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Growing orange trees
I recently spent a few days in Barcelona. The orange trees growing there were laden with fruit and looked stunning in the February sunshine. I loved seeing them growing outside in the streets, though admit to having felt a pang of jealousy on behalf of the orange sat in my gloomy east London flat.
My orange tree has been beset by problems since I received it as a gift six years ago. First it had mealybugs. For six months I regularly used soapy water to remove the bugs, their sticky secretions and resulting black mildew (which prevents the plants from photosynthesising and causes leaf fall). This was a disgusting job, made worse by the removal of the sticky blighters from my hair, clothes and fingernails after each session. The infestation was so bad the plant nearly died, so I took it to my allotment, hoping the fresh air and a good dose of sunshine would sort it out. It did, but then the greenhouse it was overwintering in was stolen, leaving it exposed to some hard, Manchester frosts. At least they put paid to any remaining mealybugs.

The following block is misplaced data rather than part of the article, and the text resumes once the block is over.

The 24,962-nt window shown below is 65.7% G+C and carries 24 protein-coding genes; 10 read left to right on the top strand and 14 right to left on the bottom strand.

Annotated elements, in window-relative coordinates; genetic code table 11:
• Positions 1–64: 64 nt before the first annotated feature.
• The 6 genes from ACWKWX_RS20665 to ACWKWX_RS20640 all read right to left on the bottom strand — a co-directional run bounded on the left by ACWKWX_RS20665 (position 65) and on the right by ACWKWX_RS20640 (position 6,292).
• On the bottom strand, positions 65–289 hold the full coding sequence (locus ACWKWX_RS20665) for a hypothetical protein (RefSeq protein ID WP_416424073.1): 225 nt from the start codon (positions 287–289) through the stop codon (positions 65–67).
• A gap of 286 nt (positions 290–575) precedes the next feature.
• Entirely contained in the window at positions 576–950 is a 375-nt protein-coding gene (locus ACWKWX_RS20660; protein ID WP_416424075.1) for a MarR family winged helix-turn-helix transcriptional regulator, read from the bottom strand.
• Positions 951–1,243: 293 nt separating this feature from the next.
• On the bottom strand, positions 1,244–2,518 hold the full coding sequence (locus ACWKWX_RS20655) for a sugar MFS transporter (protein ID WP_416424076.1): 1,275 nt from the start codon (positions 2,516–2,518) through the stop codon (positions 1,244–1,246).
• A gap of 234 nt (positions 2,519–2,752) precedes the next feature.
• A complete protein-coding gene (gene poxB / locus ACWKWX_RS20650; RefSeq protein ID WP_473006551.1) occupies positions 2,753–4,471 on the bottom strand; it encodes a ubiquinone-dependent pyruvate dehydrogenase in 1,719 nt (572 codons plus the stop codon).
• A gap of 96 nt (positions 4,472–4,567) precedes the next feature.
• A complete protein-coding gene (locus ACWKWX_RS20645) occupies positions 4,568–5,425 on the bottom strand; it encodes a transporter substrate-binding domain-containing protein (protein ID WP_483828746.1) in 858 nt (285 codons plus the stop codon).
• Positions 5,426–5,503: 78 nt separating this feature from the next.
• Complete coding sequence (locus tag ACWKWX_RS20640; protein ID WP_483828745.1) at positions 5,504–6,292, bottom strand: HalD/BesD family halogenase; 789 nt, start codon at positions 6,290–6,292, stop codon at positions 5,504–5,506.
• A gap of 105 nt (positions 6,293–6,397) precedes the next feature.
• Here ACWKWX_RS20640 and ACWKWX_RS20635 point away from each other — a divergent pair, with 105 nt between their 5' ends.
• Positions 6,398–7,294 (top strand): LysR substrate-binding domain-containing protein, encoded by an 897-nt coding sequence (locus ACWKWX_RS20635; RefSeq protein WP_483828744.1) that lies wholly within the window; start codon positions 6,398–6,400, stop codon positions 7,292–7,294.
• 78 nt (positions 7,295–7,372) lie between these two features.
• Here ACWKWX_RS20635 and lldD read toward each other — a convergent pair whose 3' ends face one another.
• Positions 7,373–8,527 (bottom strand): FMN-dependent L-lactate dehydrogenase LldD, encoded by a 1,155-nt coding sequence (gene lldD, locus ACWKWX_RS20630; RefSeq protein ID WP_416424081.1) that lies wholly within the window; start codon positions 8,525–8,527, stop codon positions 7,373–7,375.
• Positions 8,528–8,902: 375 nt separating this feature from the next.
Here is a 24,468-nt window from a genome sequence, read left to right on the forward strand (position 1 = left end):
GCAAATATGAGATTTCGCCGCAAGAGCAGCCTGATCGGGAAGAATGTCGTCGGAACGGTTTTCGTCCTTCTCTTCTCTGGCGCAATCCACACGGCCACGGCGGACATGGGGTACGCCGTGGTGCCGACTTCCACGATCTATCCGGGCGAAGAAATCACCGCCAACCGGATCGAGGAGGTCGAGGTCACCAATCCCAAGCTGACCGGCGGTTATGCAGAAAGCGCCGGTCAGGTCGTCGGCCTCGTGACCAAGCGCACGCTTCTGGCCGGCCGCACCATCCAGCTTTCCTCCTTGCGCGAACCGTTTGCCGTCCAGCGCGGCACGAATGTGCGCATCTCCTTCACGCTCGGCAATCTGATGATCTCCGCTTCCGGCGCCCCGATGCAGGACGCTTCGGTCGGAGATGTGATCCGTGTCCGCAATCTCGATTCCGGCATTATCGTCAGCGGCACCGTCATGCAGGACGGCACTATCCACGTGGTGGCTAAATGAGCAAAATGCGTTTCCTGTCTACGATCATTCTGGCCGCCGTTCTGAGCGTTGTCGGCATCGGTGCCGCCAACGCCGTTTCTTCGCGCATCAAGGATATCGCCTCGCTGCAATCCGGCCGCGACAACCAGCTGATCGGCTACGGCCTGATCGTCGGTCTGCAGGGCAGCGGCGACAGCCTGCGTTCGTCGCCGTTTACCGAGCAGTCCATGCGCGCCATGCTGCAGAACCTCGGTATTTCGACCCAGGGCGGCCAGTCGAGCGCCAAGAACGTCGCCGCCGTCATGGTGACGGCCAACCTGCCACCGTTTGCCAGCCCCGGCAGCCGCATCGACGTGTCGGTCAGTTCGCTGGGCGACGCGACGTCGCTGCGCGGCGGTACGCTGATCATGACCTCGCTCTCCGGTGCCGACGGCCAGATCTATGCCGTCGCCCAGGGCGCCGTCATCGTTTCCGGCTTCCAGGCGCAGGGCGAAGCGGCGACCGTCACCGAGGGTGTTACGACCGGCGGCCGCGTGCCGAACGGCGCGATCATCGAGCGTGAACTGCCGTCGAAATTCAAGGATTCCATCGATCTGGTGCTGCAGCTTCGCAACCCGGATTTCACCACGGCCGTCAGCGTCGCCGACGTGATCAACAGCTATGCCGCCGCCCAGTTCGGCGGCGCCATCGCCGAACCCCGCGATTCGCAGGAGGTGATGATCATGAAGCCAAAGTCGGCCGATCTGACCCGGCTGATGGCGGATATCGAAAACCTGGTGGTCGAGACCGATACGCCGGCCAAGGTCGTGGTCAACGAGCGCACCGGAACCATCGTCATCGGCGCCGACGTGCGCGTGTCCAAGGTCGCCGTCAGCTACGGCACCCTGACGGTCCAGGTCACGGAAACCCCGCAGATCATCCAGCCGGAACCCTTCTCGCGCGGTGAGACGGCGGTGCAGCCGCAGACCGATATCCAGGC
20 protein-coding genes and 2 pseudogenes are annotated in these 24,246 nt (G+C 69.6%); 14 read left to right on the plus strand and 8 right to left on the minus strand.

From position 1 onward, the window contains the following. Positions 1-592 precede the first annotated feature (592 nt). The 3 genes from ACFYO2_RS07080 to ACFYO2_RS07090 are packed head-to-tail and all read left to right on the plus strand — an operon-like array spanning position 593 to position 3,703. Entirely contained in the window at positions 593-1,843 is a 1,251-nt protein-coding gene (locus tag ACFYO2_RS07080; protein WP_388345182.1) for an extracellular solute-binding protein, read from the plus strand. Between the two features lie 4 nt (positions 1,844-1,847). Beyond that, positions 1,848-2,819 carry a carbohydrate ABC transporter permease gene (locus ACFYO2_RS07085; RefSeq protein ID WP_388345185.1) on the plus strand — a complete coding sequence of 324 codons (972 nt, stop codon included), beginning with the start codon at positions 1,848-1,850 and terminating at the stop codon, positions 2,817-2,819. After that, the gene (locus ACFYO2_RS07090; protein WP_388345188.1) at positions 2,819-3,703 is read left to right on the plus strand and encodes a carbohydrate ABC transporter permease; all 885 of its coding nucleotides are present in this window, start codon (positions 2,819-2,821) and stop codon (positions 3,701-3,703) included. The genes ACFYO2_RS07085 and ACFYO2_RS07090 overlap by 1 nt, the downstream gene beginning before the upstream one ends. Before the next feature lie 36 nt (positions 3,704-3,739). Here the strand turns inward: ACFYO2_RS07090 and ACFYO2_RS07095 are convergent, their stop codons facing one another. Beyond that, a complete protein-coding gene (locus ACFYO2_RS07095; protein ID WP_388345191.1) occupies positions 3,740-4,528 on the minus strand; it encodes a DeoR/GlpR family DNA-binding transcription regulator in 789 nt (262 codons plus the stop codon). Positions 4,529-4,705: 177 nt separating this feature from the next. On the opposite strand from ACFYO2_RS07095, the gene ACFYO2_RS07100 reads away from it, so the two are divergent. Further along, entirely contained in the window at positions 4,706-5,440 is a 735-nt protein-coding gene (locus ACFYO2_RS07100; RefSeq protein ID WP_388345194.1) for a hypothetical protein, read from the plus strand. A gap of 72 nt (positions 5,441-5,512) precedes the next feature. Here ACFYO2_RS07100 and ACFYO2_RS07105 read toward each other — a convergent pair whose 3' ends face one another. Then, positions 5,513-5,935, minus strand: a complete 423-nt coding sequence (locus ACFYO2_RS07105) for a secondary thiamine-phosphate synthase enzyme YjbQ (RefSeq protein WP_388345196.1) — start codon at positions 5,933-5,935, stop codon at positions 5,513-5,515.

I moved house five times over the next 18 months, so the half-dead orange lived at my partner’s mum’s, then my mum’s, where it picked up a fresh mealybug infestation before I finally brought it home to a flat full of vine weevils. It’s not flowered for four years.
To thrive, citrus trees should really be grown in the Mediterranean. Failing that they need a rich, open compost and plenty of ventilation. If grown indoors, they benefit from a regular misting of water to increase humidity, but it’s best to put them outside in a sunny, sheltered position after all risk of frost has passed. Only water them once the soil has dried out and add liquid seaweed, to aid nutrient absorption.
I’ve decided that 2011 will see my orange tree flower and bear fruit. I’ve top-dressed it with some sieved, home-made compost, sponged down its leaves and given it a light prune – it’s all set to go outside once this bout of freezing weather has passed. As for the mealybugs, I’m convinced there are still some lurking in the bark and beneath the leaves, but I’ve yet to find them.
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